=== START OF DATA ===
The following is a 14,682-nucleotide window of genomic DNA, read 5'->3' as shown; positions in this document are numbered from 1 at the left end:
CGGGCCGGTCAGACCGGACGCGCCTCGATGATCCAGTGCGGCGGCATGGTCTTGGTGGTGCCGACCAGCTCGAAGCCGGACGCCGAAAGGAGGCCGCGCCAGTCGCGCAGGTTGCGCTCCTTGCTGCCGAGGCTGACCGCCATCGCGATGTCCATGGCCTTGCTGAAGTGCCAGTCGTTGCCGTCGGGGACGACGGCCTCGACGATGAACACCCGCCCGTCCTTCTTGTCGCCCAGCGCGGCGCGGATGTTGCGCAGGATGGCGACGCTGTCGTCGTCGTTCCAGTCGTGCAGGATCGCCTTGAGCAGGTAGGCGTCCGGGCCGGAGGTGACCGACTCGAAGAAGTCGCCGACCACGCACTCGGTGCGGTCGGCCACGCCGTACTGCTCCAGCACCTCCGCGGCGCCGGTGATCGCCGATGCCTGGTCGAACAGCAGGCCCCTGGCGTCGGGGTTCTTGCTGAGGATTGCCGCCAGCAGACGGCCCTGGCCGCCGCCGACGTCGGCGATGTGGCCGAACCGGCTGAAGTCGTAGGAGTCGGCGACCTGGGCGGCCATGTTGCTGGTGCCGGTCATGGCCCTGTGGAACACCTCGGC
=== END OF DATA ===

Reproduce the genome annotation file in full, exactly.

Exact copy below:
The following is a 14,682-nucleotide window of genomic DNA, read 5'->3' as shown; positions in this document are numbered from 1 at the left end:
CGGGCCGGTCAGACCGGACGCGCCTCGATGATCCAGTGCGGCGGCATGGTCTTGGTGGTGCCGACCAGCTCGAAGCCGGACGCCGAAAGGAGGCCGCGCCAGTCGCGCAGGTTGCGCTCCTTGCTGCCGAGGCTGACCGCCATCGCGATGTCCATGGCCTTGCTGAAGTGCCAGTCGTTGCCGTCGGGGACGACGGCCTCGACGATGAACACCCGCCCGTCCTTCTTGTCGCCCAGCGCGGCGCGGATGTTGCGCAGGATGGCGACGCTGTCGTCGTCGTTCCAGTCGTGCAGGATCGCCTTGAGCAGGTAGGCGTCCGGGCCGGAGGTGACCGACTCGAAGAAGTCGCCGACCACGCACTCGGTGCGGTCGGCCACGCCGTACTGCTCCAGCACCTCCGCGGCGCCGGTGATCGCCGATGCCTGGTCGAACAGCAGGCCCCTGGCGTCGGGGTTCTTGCTGAGGATTGCCGCCAGCAGACGGCCCTGGCCGCCGCCGACGTCGGCGATGTGGCCGAACCGGCTGAAGTCGTAGGAGTCGGCGACCTGGGCGGCCATGTTGCTGGTGCCGGTCATGGCCCTGTGGAACACCTCGGC